Playing into all the TSA anger over the last week or so, today’s Quote of the Day comes from Penn Gillette, of Penn & Teller fame.
“Well, it’s not really the right word, but freedom is kind of a hobby with me, and I have disposable income that I’ll spend to find out how to get people more of it.”
That’s a heaping helping of pure awesome, right there.
See, after being groped by the Security Theater minion, he called the cops and filed a complaint for Assault and Battery. Yes, it was almost certainly a bit over the top, but that’s what he does. He’s a performer, a showman, and a comedian – over the top is his stock-in-trade. The thing about Penn Gillette is, it’s showmanship with a point.
It’s interesting to see how hard the TSA minions were trying to avoid involving the police. Even after the fact, the PR rep that followed up on his complaint (and how much do you want to bet he got a quick response only because he’s a celebrity) was trying to bend over backwards to get him to forget the whole thing. She even went so far as to offer him a special VIP status.
She said, “Well, the airport is very important to all of our incomes and we don’t want bad press. It’ll hurt everyone, but you have to do what you think is right. But, if you give me your itinerary every time you fly, I’ll be at the airport with you and we can make sure it’s very pleasant for you.”
Considering that there’s a criminal complaint in the works, I wonder if that could be considered witness tampering? She is, after all, offering him a special status with the implication that he would be expected to make the criminal complaint “go away.” Generally, isn’t that kind of thing considered a felony?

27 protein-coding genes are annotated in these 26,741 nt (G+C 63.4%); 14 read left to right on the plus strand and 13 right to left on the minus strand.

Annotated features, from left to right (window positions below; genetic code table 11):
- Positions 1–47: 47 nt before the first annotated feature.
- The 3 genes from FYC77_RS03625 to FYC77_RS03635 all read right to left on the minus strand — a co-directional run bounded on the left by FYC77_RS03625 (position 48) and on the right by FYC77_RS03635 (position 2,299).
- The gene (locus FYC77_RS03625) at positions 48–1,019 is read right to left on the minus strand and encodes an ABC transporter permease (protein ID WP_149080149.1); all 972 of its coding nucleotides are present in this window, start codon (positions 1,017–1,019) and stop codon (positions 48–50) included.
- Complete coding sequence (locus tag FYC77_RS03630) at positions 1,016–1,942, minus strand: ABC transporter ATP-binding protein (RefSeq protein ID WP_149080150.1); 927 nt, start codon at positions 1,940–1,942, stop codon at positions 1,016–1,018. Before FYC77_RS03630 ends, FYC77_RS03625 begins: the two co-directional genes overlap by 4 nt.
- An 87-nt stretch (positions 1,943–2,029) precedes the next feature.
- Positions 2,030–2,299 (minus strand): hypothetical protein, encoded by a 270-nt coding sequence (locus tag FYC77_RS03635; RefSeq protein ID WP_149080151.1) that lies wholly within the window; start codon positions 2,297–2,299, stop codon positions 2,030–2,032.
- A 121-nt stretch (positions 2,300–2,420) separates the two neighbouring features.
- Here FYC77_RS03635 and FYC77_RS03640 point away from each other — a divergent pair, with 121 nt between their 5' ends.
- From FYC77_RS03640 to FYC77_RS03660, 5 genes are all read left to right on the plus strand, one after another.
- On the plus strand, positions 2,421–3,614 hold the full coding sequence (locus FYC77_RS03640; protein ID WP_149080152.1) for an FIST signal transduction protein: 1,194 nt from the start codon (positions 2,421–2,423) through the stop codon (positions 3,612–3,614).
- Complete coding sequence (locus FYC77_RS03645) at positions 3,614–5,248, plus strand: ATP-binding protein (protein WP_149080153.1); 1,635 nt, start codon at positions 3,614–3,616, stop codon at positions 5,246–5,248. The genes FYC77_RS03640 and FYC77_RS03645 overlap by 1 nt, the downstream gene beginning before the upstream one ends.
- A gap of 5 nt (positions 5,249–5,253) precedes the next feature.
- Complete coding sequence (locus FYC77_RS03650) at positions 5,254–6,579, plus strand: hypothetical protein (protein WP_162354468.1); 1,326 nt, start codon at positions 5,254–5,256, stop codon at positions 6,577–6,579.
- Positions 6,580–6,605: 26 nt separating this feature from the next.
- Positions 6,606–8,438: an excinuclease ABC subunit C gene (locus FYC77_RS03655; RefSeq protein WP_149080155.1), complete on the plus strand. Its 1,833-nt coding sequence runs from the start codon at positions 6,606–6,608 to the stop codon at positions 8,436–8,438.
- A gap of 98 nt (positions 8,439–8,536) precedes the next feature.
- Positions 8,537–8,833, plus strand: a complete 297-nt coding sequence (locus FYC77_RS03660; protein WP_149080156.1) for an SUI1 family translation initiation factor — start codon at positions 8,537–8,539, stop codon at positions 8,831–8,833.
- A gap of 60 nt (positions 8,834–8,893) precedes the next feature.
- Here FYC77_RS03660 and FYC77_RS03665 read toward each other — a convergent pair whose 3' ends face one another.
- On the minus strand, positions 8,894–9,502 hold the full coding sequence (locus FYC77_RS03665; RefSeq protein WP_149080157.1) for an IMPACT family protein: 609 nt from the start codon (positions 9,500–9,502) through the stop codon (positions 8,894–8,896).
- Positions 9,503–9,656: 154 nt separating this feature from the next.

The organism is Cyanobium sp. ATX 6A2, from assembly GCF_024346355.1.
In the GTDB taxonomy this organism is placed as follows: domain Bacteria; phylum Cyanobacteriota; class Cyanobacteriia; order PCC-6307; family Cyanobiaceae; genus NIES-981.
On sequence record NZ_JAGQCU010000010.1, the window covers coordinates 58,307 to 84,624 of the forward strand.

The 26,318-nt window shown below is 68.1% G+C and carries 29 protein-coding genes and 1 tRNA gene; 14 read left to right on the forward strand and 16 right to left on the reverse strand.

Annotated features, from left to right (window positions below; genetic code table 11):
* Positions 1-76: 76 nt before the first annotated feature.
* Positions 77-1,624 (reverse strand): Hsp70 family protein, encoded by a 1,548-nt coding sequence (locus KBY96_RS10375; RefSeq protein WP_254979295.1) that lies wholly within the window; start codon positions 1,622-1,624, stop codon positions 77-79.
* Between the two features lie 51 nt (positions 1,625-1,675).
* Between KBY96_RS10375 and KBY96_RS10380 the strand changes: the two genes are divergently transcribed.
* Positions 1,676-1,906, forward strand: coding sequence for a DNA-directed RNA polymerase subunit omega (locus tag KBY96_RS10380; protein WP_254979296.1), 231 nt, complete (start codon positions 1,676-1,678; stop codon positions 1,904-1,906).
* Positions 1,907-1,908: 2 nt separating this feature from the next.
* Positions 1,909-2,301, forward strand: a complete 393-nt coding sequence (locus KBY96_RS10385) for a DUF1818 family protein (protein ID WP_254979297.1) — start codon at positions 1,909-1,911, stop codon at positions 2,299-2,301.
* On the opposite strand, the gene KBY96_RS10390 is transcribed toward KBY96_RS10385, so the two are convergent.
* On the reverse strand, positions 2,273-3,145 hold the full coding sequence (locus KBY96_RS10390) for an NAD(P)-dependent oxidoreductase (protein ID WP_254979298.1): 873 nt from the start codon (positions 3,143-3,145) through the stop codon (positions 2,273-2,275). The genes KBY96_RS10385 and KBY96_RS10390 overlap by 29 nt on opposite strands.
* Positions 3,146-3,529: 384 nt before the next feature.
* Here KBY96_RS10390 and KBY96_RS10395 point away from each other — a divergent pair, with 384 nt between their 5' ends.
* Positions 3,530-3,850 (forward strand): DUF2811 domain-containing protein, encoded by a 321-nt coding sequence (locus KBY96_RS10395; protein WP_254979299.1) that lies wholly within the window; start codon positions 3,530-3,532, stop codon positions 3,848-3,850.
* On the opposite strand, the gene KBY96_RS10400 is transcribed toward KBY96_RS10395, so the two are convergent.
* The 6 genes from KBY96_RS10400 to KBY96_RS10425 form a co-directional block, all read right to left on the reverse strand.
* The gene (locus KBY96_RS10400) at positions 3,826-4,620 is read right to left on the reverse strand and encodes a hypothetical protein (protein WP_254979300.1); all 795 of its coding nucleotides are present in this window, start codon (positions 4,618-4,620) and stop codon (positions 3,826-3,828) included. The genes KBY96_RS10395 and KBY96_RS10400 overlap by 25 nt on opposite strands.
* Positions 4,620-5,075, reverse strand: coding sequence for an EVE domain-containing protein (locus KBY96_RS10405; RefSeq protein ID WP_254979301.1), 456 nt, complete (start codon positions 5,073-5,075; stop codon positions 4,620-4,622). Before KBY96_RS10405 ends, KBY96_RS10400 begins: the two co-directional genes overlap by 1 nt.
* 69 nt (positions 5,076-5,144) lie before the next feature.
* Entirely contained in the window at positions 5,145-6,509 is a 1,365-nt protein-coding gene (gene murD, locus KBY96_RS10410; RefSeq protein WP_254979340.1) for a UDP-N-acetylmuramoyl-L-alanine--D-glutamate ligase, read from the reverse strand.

It’s also interesting to see how the local police officer apparently viewed the TSA.
It’s really interesting. First of all, the cop is a BIG P&T fan and that ain’t hurting. Second, I get the vibe that he is WAY sick of these federal leather-sniffers. He has that vibe that real cops have toward renta-cops.
It sounds almost like the cop has either had a bad experience in the past with the TSA while flying, or has had to deal with other complaints often enough to get fed up with it. Either way, if it’s at all representative of local police views of the TSA, that’s a good thing.
For the record, I doubt the criminal complaint will go very far if he decides to pursue it. Given the common knowledge of the state of airline security today, there is enough of a hint of “implied consent” when you enter the line that I think the courts will defer to the TSA on such ‘routine’ actions. I also wouldn’t be surprised if there was some sort of release that’s agreed to when you buy the ticket that grants TSA minions immunity from prosecution in this kind of situation. One can still hope, however.
You should go read the whole thing. It’s a pretty straightforward recounting, but it still has some of the usual P&T mix of seriousness and humor that’s designed to make you think.